Archive for the ‘ Politics ’ Category

Need to bone up

Who among you can recommend me some good books to get up to speed on the following topics:

  • International Relations Theory
  • History of Africa from ~1800 onward
  • History of Asia (outside of China), from about the same time frame

I’m keenly feeling my deficits in these areas, and want to improve.

ETA: Also, any human-readable books on computer science or cryptography would be appreciated.

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Legislating for the people, not a party

Well, the Wisconsin Senate GOP has done its part to strip public sector unions (except police and firefighters) of their collective bargaining rights, passing an amended version of the “budget repair bill” 18-1. I don’t really have much to say about the details of the bill; you can read about that here (NYT), here (Trib), here (WSJ), here (Nat’l Review) …

It looks as though the bill itself is safe on technical grounds, because the purely “fiscal” provisions were removed (See Wis. State Constitution, Art. VIII, Sec. 8), though there is a chance it may’ve violated public notice provisions of Wisconsin’s open meeting law.

Regardless of whether or not you think that weakening unions is a necessary step in battling state budget deficits, it cannot be ignored that there is a very relevant political element to these proceedings: weakening the electoral clout of organized labor. Of the elements remaining in the bill, the only ones which strike me as directly affecting the budget deficit are the increases in employee contributions to their pensions and health care; forcing annual votes on union membership and curtailing collective bargaining have only a dubious (or even nonexistent) relationship to budget deficit reduction.

Jonathan Chait neatly sums up the larger implications of this type of legislating:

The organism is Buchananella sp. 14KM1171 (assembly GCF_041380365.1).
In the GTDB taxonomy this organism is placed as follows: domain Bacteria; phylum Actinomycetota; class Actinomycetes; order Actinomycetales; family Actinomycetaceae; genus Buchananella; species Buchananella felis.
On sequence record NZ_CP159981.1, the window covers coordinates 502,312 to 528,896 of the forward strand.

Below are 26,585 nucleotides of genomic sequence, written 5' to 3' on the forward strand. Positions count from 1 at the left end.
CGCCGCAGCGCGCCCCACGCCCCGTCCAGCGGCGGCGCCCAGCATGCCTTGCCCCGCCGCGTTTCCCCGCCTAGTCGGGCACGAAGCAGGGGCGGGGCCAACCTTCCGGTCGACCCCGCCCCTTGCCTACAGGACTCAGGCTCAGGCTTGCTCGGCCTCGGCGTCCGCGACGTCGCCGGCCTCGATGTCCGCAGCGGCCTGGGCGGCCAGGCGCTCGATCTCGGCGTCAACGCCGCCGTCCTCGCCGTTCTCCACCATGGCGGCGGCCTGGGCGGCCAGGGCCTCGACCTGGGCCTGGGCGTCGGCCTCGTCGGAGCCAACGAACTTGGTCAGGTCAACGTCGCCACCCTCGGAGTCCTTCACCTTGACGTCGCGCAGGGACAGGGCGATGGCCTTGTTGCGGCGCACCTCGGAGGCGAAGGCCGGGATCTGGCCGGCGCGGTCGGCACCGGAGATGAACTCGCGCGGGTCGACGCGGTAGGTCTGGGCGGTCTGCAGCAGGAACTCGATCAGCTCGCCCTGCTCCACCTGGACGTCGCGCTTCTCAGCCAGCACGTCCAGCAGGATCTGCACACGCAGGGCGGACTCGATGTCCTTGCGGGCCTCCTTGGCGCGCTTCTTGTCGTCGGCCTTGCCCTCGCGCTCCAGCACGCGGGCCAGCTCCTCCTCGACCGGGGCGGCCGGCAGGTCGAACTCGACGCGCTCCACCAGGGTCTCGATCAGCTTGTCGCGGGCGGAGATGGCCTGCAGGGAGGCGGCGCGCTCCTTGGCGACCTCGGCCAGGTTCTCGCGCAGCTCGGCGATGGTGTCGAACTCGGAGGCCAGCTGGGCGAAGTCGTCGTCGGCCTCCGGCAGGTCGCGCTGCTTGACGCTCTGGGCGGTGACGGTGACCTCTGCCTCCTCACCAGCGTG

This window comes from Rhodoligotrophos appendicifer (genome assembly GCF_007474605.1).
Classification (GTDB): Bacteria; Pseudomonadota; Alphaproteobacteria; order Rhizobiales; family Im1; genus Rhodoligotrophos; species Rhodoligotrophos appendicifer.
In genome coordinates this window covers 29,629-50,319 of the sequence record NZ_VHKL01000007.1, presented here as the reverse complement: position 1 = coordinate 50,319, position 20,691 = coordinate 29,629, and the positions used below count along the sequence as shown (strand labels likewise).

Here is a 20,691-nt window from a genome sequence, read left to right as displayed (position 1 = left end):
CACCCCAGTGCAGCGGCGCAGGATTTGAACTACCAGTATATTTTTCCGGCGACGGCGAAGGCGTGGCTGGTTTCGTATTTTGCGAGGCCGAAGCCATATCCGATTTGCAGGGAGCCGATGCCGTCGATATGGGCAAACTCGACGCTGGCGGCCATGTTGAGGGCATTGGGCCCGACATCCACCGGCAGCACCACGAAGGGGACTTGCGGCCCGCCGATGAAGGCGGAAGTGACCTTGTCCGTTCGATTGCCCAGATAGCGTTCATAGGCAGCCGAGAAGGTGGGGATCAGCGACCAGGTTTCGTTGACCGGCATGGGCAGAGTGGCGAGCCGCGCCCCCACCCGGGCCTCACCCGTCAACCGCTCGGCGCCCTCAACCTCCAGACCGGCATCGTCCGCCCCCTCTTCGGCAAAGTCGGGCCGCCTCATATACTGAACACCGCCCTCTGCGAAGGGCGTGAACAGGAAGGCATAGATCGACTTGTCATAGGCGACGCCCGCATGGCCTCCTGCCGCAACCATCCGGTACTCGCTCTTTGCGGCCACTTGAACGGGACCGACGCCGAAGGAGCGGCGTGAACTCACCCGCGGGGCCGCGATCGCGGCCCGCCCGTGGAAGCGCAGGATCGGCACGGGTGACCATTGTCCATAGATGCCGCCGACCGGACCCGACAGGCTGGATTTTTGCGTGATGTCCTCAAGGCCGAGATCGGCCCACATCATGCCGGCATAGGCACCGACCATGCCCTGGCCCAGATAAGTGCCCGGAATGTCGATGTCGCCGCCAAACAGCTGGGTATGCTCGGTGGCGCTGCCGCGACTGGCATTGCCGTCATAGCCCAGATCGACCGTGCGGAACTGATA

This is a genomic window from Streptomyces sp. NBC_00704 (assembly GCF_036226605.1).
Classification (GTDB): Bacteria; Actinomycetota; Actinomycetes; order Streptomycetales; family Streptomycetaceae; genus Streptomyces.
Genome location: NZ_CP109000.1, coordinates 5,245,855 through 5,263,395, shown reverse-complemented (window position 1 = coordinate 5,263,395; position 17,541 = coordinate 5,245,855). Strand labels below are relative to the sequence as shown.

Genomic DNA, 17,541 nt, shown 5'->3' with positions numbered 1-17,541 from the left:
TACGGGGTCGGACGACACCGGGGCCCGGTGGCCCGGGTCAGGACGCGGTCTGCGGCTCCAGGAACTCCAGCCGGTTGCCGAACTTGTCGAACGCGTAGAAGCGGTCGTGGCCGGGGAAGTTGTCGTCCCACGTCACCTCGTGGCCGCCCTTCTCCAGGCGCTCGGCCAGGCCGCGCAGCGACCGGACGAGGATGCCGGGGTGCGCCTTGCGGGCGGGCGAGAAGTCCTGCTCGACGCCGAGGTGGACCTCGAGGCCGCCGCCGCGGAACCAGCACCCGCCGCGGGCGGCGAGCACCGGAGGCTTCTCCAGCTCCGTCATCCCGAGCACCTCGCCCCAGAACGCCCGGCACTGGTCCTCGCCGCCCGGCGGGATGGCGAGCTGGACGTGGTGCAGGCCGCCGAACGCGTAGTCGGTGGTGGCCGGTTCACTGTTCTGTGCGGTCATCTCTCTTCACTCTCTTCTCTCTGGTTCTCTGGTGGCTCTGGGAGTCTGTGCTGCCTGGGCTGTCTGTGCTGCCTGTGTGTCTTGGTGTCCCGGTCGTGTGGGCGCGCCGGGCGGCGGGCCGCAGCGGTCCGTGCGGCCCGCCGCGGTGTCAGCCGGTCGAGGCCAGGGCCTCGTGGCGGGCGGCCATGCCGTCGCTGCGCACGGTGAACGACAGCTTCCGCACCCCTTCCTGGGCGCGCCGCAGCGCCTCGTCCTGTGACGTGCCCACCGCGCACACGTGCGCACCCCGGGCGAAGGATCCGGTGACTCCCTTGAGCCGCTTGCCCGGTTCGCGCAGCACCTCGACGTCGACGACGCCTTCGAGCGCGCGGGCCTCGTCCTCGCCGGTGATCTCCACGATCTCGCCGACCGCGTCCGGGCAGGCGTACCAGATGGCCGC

Obviously, Republicans think that crippling the Democratic Party is long-term is part of what they need to do to control state-level budgets. But I think the more likely result is simply that Democrats will pass a ball allowing collective bargaining among public employees as soon as they return to power. The ramifications of parties using their political power in order to try to cripple the opposing party are a lot deeper and more dangerous than Walker seems to be reckoning.

On the upside, since this section of the budget repair bill was removed (though probably only temporarily), the sale of Wisconsin’s state-owned power utilities to Koch Industries has been delayed!

 

A Thought Experiment

So, imagine you’re the governor of the imaginary state of Blobsylvania. You pass a law that says that baseball teams can exist, but they are not allowed to play baseball. Sell jerseys, fine. Host memorabilia signings, ok. But they’re not allowed to play any games involving two teams, pitchers, batters, bases, etc.

This would, I’m sure we can agree, pretty much gut baseball as a thing. It would destroy the very reason baseball teams exist.

This is what just happened in Wisconsin. When you say that unions aren’t allowed to collectively bargain for the good of their members, you take away their reason to be. It’s not, as far as I know, legal to just flat out ban unions (people better at this than me can confirm/disconfirm). But Walker just took public employees back to the gilded age, but cutting out the unions’ reason to exist.

DOMA: Crucial difference between ‘defense’ and ‘enforcement’